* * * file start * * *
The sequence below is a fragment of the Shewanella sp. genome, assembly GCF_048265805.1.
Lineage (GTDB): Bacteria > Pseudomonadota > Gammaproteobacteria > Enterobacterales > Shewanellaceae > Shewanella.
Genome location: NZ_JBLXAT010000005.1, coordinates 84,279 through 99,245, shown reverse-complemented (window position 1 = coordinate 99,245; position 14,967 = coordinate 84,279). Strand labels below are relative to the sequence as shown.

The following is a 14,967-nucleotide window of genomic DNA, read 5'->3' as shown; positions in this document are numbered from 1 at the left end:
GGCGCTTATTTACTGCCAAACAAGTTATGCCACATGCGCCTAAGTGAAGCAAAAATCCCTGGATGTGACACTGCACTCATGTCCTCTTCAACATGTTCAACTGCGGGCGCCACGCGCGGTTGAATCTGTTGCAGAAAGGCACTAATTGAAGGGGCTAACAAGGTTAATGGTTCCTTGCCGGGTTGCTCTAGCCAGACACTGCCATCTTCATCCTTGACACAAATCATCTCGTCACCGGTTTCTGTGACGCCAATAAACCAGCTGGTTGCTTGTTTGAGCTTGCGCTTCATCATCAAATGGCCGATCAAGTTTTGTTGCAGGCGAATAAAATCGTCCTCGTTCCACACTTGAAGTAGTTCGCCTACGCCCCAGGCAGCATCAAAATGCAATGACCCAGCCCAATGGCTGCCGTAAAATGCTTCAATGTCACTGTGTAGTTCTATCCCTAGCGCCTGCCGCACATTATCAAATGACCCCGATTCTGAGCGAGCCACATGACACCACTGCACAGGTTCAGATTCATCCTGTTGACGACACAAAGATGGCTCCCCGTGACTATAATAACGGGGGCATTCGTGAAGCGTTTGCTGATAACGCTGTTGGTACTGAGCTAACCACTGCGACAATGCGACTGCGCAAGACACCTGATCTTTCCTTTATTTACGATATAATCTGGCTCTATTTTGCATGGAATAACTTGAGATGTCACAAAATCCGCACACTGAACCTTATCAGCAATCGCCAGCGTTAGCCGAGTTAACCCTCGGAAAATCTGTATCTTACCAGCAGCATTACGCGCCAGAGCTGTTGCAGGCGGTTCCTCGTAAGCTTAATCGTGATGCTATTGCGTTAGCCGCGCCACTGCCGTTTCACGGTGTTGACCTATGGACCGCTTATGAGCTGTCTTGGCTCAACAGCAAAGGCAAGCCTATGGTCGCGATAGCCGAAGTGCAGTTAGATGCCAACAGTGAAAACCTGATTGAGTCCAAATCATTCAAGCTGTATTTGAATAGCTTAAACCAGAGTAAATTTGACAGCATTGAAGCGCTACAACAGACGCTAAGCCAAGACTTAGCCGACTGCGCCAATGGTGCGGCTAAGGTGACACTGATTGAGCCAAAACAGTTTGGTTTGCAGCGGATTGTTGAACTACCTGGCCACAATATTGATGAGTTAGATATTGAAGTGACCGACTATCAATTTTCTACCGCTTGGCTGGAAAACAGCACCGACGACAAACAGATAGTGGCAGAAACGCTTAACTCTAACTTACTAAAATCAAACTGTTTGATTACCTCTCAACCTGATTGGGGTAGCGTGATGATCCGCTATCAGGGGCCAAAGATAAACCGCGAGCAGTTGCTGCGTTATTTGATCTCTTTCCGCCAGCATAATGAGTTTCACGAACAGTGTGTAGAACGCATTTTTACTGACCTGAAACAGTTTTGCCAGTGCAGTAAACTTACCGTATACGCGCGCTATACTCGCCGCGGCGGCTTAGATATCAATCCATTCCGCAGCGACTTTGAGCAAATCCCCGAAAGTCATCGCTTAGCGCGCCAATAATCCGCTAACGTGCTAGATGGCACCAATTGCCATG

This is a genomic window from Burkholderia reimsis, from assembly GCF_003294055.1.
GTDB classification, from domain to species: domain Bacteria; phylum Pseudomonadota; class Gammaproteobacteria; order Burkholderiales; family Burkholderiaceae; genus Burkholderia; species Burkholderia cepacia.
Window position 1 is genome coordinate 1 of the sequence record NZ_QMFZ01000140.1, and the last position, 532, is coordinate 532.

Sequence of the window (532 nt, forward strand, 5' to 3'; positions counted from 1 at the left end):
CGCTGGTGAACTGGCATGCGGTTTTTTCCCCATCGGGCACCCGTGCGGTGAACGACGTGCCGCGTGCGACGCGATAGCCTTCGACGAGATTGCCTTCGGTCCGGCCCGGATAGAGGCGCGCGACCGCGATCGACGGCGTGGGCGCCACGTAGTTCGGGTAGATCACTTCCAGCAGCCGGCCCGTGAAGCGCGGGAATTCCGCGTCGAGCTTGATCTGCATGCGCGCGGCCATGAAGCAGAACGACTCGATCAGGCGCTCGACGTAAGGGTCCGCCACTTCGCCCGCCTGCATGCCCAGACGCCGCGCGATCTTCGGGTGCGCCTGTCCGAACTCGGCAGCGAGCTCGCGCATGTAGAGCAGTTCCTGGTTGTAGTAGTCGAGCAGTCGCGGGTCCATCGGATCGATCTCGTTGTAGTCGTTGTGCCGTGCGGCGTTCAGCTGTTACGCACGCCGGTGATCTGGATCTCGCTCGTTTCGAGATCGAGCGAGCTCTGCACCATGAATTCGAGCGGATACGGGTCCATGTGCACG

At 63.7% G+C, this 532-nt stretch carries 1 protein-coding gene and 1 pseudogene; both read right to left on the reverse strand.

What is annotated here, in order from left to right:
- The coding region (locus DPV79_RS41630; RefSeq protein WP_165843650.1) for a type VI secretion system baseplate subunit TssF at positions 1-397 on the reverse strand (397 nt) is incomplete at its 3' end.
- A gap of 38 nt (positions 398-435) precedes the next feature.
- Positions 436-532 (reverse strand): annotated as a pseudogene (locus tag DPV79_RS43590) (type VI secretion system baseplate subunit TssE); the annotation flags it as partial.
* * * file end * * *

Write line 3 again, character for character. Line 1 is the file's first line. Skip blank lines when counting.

Genome location: NZ_JBLXAT010000005.1, coordinates 84,279 through 99,245, shown reverse-complemented (window position 1 = coordinate 99,245; position 14,967 = coordinate 84,279). Strand labels below are relative to the sequence as shown.